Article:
Ann Clerynth Jensen Larson was born September 7, 1899 in Richfield, Sevier County, Utah
to Niels Jensen and Katie Bell Levi Jensen. Shortly after her birth, her parents moved to
On December 24, 1904 she experienced a most unusual Christmas surprise that later turned
out to be one of the treasures of her life. Little Clerynth went to bed with visions of Santa
dancing in her head. Just before midnight, she awoke with a start; she could hear a baby crying
(and that didn't sound anything like sleigh bells that she had hoped to hear!) Then a cousin
carrying something, walked into where Clerynth was sleeping and showed her this very special
bundle. ...It was a new baby sister "Norma" ... All Clerynth could say was "Oh, take her away".
It seemed that this baby hadn't been on her Christmas list. Even so the two sisters dearly
loved each other and were close friends throughout the rest of their lives.
When Clerynth was about nine or ten years old, her family left Richfield and moved back
to Beaver. She now had two sisters, Norma and Letty Marie. The girls were great pals and as
they grew up, they did everything together. In Beaver, Clerynth attended the Murdock Academy.
She loved school and was always a top scholar. She was such an exceptional student that while
she was in High School, she was often called upon to substitute for her teachers at the school.
Her years at the Academy were happy ones filled with hard work and good times. In the early
morning, she would milk five cows before walking or driving a horse and buggy the two miles
distance to school. Despite the long walk and winter cold, she loved school and graduated from
Murdock Academy top of her class.
In the fall of 1919, Clerynth left home, traveled by train to Salt Lake City to attend the
University of Utah. In the winter she was preparing to come home for Christmas recess. She
received a card telling her that her mother had just given birth to a new baby sister! What
a shock! Poor Clerynth hadn't even known that her mother was pregnant. Grandmother hadn't wanted
to concern Clerynth because she was afraid that she wouldn't go to college if she realized that
another baby was due. With the unexpected announcement of Julia Faye's birth, Clerynth was confused,
angry, sad, hurt and happy all at the same time!
Upon receiving her State Normal Certificate from the University of Utah, she began her 40 year
teaching career. Her first position was in Hennifer, Utah. Next she was assigned to teach in Highland
Boy where she met her dashing-future husband, Edwin "Greaser" Larson. Ed recognized something unusual
about this new teacher; she was different, she was always beautifully dressed with hats and matching
accessories, she was stylish, immaculate, her diction was perfect, and she walked with great dignity
and pride. She truly was very, very special.
One snowy evening, Ed came a "courting". He was in his finest bib and tucker with a lovely bouquet
in hand for the new school marm. Suddenly he slipped on the ice, crashed down the steps, slid right
on through the front door and landed on his stomach inside the apartment. Looking up with a silly
grin on his face, he said "Hi" and handed her the flowers. He had literally "fallen" for Clerynth.
They were married June 1, 1927, and moved to Beaver where they continued a close relationship with
parents and sisters.
The Pearce children became her own family and as generous as Letty and Earn were to share their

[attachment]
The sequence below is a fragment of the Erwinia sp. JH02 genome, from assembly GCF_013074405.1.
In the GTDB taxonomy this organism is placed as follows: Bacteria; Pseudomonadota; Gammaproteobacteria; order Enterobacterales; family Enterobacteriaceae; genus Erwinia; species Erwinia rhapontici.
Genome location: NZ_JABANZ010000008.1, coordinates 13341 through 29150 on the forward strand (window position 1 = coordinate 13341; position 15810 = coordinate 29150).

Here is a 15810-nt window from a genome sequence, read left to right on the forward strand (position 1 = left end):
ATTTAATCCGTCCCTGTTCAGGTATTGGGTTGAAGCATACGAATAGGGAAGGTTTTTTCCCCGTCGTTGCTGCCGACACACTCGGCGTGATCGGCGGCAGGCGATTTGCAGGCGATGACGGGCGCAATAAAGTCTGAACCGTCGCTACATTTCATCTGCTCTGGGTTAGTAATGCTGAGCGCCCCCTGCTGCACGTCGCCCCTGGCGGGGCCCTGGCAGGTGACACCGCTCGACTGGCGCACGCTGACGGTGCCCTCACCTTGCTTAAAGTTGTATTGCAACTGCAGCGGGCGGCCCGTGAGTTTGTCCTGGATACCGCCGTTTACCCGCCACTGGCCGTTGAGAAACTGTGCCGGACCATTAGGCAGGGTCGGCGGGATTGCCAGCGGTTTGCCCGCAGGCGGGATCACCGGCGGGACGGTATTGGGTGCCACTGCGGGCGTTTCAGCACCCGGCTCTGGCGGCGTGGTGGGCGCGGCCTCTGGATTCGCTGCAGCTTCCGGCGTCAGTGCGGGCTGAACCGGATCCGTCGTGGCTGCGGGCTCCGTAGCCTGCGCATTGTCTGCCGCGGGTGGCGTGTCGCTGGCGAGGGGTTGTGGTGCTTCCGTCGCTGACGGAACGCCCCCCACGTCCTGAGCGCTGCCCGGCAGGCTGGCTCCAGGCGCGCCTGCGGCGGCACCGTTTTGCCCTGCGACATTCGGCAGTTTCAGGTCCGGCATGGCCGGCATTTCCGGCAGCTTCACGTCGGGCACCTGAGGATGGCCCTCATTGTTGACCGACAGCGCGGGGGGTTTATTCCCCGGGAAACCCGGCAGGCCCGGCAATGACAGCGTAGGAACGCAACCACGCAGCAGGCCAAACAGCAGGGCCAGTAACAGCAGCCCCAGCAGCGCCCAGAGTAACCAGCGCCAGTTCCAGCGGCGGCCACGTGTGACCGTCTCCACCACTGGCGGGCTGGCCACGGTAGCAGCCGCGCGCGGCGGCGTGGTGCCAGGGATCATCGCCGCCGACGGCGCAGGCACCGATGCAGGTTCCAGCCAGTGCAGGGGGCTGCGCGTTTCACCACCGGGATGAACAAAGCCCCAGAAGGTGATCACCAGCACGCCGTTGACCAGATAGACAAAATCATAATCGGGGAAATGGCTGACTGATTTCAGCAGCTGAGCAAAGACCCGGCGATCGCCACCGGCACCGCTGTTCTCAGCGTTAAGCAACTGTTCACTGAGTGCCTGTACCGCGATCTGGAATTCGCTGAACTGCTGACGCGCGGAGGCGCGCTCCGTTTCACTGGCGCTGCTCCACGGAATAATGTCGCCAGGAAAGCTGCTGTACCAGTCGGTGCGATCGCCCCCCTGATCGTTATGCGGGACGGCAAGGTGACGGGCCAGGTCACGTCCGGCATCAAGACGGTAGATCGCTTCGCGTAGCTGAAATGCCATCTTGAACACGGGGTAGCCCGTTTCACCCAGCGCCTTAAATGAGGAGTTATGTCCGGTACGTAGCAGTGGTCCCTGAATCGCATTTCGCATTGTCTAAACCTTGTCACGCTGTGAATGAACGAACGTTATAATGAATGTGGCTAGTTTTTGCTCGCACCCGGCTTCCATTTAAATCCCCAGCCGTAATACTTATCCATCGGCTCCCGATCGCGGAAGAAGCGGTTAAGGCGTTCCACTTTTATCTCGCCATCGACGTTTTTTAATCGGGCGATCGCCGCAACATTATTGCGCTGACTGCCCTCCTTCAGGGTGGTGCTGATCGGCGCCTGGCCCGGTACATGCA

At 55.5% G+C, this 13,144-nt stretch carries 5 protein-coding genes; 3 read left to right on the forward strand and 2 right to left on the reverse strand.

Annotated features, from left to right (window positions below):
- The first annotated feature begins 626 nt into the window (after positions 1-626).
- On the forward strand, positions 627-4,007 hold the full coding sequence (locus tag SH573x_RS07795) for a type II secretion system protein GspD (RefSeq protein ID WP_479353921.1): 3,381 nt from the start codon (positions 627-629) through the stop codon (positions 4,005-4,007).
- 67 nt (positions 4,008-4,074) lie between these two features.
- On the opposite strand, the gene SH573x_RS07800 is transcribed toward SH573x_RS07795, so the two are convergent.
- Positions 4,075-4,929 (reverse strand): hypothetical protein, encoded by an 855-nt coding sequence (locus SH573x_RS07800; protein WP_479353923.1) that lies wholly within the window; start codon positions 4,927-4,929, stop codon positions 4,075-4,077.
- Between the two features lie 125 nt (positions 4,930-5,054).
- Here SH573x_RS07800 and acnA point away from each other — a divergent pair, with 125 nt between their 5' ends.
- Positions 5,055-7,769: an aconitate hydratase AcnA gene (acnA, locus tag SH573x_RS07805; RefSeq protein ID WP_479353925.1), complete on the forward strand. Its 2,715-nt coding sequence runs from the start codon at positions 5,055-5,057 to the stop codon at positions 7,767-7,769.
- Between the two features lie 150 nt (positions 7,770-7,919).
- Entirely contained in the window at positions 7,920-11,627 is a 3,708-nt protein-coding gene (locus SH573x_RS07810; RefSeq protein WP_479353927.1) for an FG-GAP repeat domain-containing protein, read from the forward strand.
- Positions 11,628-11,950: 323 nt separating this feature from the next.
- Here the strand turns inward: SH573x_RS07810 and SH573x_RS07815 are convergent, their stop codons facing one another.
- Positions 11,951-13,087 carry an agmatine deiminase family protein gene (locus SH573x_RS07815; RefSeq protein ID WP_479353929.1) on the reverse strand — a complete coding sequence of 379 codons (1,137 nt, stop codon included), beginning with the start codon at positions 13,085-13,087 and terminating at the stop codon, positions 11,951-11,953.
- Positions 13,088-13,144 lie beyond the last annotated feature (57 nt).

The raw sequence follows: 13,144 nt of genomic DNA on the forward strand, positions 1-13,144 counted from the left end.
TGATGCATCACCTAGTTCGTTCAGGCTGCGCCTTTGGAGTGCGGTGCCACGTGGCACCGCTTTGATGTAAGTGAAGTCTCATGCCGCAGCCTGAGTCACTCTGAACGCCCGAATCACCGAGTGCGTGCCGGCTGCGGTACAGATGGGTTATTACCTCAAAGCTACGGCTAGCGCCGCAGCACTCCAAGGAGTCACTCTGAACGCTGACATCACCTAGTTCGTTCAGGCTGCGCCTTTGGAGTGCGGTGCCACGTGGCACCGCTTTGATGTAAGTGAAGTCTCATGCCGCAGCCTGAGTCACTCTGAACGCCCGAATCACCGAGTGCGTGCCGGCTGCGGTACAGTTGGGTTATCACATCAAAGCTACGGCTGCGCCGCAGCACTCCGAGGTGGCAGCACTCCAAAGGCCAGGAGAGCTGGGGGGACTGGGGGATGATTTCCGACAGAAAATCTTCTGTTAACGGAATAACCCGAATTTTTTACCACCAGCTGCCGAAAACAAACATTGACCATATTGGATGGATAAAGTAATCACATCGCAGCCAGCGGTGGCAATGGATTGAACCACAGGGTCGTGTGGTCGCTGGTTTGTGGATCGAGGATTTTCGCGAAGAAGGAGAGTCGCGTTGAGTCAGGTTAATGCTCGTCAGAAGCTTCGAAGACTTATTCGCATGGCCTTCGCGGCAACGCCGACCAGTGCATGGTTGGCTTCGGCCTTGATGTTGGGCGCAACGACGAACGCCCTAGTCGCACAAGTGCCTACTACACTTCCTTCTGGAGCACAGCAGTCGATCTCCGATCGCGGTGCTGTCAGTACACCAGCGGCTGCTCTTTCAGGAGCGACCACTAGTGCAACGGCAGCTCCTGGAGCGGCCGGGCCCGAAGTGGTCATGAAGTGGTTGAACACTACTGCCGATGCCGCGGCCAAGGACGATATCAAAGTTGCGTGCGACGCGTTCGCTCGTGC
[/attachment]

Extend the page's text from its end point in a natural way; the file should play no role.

children, Clerynth and Ed returned the same generosity with shoes, coats, clothes and love. Today,
those nieces and nephews pay tribute to Aunt Clerynth as their second mother.
Clerynth and Ed managed Puffer Lake Resort for over 30 years. The work there was hard, and seemingly
never ending, but because they were unafraid of hard work and loved nature and animals so much, the
years as the Lake brought the best to anyone who visited there.
Aunt Clerynth was an immaculate housekeeper. She loved to do handwork and did beautiful tatting.
Her hankies, table clothes and pillowcases were always real treasures. She was a wonderful cook with
specialties such as: carrot pudding, cream of tomato soup, "Toad in the Hole" and MUSH. Oh Boy, how
could anyone forget her breakfast, Mush; and who dared complain.
She was a member of the Literary Club, and served as Captain of the D.U.P., Beaver District three
years and Anderson Camp until her death. She worked with the restoration of the Old Courthouse and
felt a deep sense of pride with all that the community accomplished.
She was an active member of the L.D.S. Church serving as a Sunday School Teacher for many years,
president of the M.I.A. and Cultural Refinement Instructor for the Relief Society. She always loved
to sing and was a member of several church choirs throughout her life.
Clerynth's greatest calling came as a teacher. Often times the principal would ask Clerynth to
teach the roughest, toughest bullies of the school penmanship knowing these boys would eventually
"give in" to her strict discipline, dedicated praise and to her love. Years later many paid tribute
to her with cards, letters and gifts. She was dearly loved by her family and her students.
One of the happiest moments in her marriage to Uncle Ed was when they were sealed in the St. George
Temple for time and eternity. She loved him very much and realized a lifetime dream when they went
to the temple. Clerynth was an old-fashioned woman who treasured the basic values of family, friendship
and religion. She was stately, noble, honest, dedicated, generous and loving. Her spirit touched many
lives because of her unselfish service here on earth.
Ann Clerynth Jensen Larson died April 17, 1987 in St. George Hospital, Washington County, Utah.
Written by: Candy (Lish) Fowler, great niece of Aunt Clerynth. This was given as the Eulogy at Clerynth's
funeral Monday April 20, 1987 in Beaver, Utah.